June 8, 2012

Windows Azure - Something for the little guy...almost.

Last night (UK time) I tuned in to the Meet Windows Azure event. This is by far the most exciting release of Windows Azure to date. For those of you that missed it, you can watch Scott Guthrie deliver the keynote here.

The feature I was most excited about was Azure Web sites and their improved deployment scenario. From the Windows Azure site:

Build highly scalable web sites on Windows AzureQuickly and easily deploy sites to a highly scalable cloud environment that allows you to start small and scale as traffic grows.Use the languages and open source apps of your choice then deploy with FTP, Git and TFS. Easily integrate Windows Azure services like SQL Database, Caching, CDN and Storage.

This is what I had been waiting for!

My biggest issue with Azure up to now has been deployment. Previously it took upwards of 15 minutes to deploy changes to a web role running in Windows Azure. Now we can achieve the same thing in seconds using FTP, Git or Web Deploy.

So this means I don’t need to use Web Roles anymore right?

Unfortunately not.

I don’t want to be too critical here, Microsoft have done an amazing job; But to come so close to offering us the web hosting solution we’ve always wanted and then fall down at the last hurdle is just plain frustrating.

I’m going to go out on a limb here and say most web developers do not work for large software companies with million dollar budgets. This means when it comes to hosting web sites/applications you have to achieve the right balance of reliability, control and most importantly cost.

I personally believe this is why many developers have shyed away from Azure in the past; Because in many people’s eyes:

(1 web role == a dedicated VM instance for 1 website) == a very costly solution.

Yes it is possible to host multiple websites on a web role, but this is not exactly made easy for you - and then there’s the 15 minute deployment time.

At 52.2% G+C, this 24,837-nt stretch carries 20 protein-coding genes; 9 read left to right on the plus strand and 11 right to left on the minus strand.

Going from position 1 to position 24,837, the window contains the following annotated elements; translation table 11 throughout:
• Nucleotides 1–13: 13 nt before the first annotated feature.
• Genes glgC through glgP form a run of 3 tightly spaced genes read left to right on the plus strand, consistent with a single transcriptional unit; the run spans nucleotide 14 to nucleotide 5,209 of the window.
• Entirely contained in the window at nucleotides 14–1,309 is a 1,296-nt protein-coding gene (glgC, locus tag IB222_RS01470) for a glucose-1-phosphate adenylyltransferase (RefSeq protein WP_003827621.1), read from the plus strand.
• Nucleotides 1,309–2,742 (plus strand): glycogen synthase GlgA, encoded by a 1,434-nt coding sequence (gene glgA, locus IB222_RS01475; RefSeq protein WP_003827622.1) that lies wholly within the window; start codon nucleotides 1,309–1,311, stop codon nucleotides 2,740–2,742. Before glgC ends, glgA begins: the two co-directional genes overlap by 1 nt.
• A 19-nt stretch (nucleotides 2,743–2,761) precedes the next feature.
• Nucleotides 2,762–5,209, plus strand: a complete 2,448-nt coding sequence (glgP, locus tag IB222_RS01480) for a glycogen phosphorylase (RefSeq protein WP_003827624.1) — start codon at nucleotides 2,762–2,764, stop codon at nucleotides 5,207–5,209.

The point is, most web sites do not use a lot of resources. So where does this leave the average web developer? Probably in a position like me. I host around 40 websites for my customers. I have 30 or so in shared hosting (some in the UK, some in the US), a few higher profile sites on a VPS and a couple of sites in Azure (although I’m using the now depreciated WAARW for faster deployments).

I spend around £1000 ($1540) a year on hosting.

For $500 less a year, I can host 100 websites on a reserved instance in Windows Azure; and I will probably get better performance, reliability and management tools than I do with my current hosting solutions. Sweet!

But here’s the issue:

Azure web sites != IIS

Having a reserved instance for your Azure web sites is not the equivalent of having your own virtual server running IIS. As it stands, you do not have the level of control or configuration that you would otherwise have in IIS. If you need a static IP address or to install an SSL certificate then you would have to use a Web Role.

It seems bizarre that we are given the option to scale web sites yet we don’t have full management capabilities.

Of course if you don’t need these things then Azure web sites are a great solution for you. Unfortunately for me, it looks like I’ll have to carry on using Web roles.

What about worker roles?


Why on earth would I pay $87.60 a month for a worker role, when I can pay $83.95 a month and get a full virtual machine.

I believe this will be an opinion shared by a lot of people.


I’ll throw caching into the mix because it relates to my point above about worker roles.

According to Microsoft, we can use the new Windows Azure Caching services with Azure web sites. However, I highly expect this requires us to have a dedicated caching role since it doesn’t look possible to configure shared caching on a non web role project.

It would cost more to do this than purchasing a virtual machine and installing Memcached.

A message to Microsoft

Microsoft, this latest release is fantastic, but please think of the little guy!

You’re missing a real opportunity here. If you can offer us the level of control that we have in most IIS based shared hosting I can guarantee that you will see smaller dev shops (of all platforms) flocking to Azure.

Please do away with web/worker roles and offer shared or reserved workers (similar to how web sites work). With the introduction of virtual machines these roles are just not cost effective (perhaps you’re planning to phase them out?).

Thank you.

© 2022 Ben Foster